Anyway, I don't have a sheltered area to cut wood, so I set up my Quikshade canopy and made myself a work station. I set up a fan to keep the sweat to a minimum, but it also served to keep the sawdust from blowing into my face. The chop saw I use is very old has no bag to catch the sawdust. I tried buying a bag, but it didn't work. The sawdust just clogged up.
Levi is currently making soul pots for both electric firing and wood firing. We have some of his larger pieces that we want to fire in the next wood kiln load, but we need some smaller pieces to load around them.
We'll be firing sometime this month. Keep in touch.
The wood kiln is unloaded, and while we got some fantastic orange-red shinos, we also got some fantastic bloating on some pieces - more than I've ever gotten in a load. Click on the picture below and you can see some of my boats, caused by gases expanding in the clay body and not being able to escape. Could be we overfired the clay. Could be we reduced (lack of oxygen) too early.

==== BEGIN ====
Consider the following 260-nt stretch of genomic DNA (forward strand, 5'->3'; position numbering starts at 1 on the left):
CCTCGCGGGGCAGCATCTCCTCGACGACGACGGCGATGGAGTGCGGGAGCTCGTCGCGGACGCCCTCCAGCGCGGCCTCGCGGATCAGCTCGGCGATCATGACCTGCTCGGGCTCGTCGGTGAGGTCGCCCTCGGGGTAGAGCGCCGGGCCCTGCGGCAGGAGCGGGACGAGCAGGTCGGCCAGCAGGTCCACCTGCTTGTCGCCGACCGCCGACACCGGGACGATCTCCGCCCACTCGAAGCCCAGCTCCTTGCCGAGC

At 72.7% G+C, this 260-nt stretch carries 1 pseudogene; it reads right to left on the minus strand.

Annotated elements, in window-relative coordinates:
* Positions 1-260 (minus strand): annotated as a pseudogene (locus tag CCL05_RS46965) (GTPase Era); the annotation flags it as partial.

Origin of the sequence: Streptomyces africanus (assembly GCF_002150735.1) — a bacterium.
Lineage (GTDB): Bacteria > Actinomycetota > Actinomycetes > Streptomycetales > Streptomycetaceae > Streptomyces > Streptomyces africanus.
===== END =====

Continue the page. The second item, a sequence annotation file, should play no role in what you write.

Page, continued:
Much of the bloating is in my local clay, but this is the first time we've seen it in a clay we buy from STARworks, Okeeweemee 10 (a darker local clay mix). Most of the bloating in the STARworks clay occurred in the front of the kiln.
We reached cone 10 in the back of the kiln, the highest we've gotten the back of the kiln so far.
I'll be taking some individual shots today as I clean up the pots, and share them on the blog.